Sometimes, it can be confusing to know if and when you have gone too far with putting others first. We are taught and encouraged to be kind but that does not mean you must always prioritize someone else’s needs over yours. There’s a word used to describe when you consistently do this. That word is “co-dependency.”
The term codependency was originally coined to be used in situations related to alcohol abuse. Over time, it has become useful in describing scenarios in which people unknowingly slip into some very counterproductive behavior patterns. And yes, this can very much include family dynamics.
How to Recognize Codependency
Any time two or more people are interwoven into relationships (partners, friends, parent-child, siblings, etc.), one can take on the role of caretaker. In doing so they surrender their independence via:
- Suppressing their own emotions
- Focusing almost exclusively on others
- Exhibiting a need for control (ostensibly for the other person’s “own good”)
Obviously, this is not a healthy relationship dynamic. One person’s self-worth is based on how another person feels. Meanwhile, the target of codependency also loses self-esteem. They feel unable to handle basic tasks or even function without support. As mentioned above, this dynamic can very much be present in family units — especially between parents and children.
Common Signs of Codependency
Let’s first establish that codependency manifests in different ways with different people. It’s difficult to identify — even when you’re looking at your own actions. In addition, codependency looks different in different settings, e.g. work, school, romantic relationships, etc.
That said, here are some common signs and general tropes:
- People-pleasing to the extreme
- Feeling chronic anxiety about your need to dote on others (and control them in the process)
- Lack of boundaries and a need to always be available
- Passive-aggressive communication
- Blaming yourself when others have problems or feel unhappy
- Low self-esteem
- Feeling paralyzed when you have to make a decision
- Resenting a family member because you feel you “must” take care of them all the time
- Dreading when you are alone
How to Recognize Codependent Parenting
Your Self-Identity is Linked to Being a Parent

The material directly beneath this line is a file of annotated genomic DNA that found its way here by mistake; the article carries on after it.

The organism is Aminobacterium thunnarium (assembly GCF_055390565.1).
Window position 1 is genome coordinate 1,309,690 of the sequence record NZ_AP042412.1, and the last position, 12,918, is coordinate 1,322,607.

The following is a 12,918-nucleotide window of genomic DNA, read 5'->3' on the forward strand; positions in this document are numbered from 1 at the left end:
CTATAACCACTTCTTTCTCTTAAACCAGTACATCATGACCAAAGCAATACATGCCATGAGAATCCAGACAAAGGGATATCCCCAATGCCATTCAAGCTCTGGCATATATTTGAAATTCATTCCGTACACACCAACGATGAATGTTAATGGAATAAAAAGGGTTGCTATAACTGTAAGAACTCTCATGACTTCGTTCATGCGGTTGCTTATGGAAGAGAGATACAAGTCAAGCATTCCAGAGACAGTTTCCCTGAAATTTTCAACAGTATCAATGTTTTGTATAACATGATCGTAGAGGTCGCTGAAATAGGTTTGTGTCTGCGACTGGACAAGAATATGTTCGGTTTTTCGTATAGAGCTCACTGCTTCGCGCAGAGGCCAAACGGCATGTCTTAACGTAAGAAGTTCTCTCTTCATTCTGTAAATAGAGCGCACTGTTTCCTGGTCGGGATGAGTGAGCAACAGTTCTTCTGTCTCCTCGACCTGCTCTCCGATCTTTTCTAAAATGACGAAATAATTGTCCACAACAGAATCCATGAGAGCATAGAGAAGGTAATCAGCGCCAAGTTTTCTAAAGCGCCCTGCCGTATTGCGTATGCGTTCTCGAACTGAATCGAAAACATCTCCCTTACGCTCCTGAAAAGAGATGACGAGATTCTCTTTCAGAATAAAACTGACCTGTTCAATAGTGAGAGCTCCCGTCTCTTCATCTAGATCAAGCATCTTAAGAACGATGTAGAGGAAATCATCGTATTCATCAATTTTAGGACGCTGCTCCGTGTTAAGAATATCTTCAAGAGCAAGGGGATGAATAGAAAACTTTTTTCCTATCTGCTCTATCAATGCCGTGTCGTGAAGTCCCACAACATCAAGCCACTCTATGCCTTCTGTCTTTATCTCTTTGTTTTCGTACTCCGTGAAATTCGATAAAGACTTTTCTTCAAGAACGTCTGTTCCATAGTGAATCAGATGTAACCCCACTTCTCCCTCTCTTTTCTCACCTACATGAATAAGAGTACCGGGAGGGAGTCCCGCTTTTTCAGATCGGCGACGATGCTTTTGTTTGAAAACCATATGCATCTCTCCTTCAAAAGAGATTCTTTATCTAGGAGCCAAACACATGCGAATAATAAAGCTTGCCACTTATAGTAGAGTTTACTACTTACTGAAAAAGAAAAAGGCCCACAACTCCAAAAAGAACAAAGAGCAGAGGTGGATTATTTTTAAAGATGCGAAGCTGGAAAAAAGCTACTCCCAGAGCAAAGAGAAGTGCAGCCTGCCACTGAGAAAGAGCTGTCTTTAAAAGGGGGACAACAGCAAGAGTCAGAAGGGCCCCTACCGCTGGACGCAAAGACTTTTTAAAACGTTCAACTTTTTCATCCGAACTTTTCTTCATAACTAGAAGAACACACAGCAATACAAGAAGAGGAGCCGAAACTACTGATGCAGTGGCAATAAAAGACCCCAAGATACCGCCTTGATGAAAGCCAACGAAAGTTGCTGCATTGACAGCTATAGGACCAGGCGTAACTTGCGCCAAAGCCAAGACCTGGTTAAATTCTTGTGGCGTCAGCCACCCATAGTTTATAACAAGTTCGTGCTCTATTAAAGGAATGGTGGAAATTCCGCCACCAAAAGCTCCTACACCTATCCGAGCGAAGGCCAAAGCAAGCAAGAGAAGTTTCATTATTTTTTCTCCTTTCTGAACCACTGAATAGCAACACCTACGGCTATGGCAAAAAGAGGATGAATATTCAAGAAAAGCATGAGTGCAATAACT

Your desire to always be there for your kid causes you to sacrifice other relationships, interests, and obligations.
Being Too Involved in Your Children’s Lives
This may be a fine line and involvement is crucial. But you may notice that you cannot bear to give your child room to live and learn on their own. Also, you may treat them as if they were younger — doing things for them that can and should be done on their own.
Controlling and Manipulating
Under the umbrella of being a super parent, you mask an agenda to get your children to do what you want them to do. Look out for guilt trips and other passive-aggressive behaviors.
Your Self-Worth is at the Mercy of Your Child’s Mood
The slightest temper tantrum and you feel like a failure. In such cases, some parents portray themselves as victims of their child’s mood swings. This is an almost invisible way to get them to do what you prefer.
No One Talks About Feelings
The antidote to codependency is healthy communication. When people talk freely about their emotions, it’s much harder to slide into dysfunction. A codependent family may avoid such discussions.
Do You Think Your Family is Codependent?
If you’re concerned, the best first step is to seek out a professional opinion. A qualified therapist can work with you — and your family — to observe, question, and explore. As patterns are revealed, you may discover new directions and approaches to bring a more healthy dynamic into your home. I invite you to get in touch and find out more about family counseling.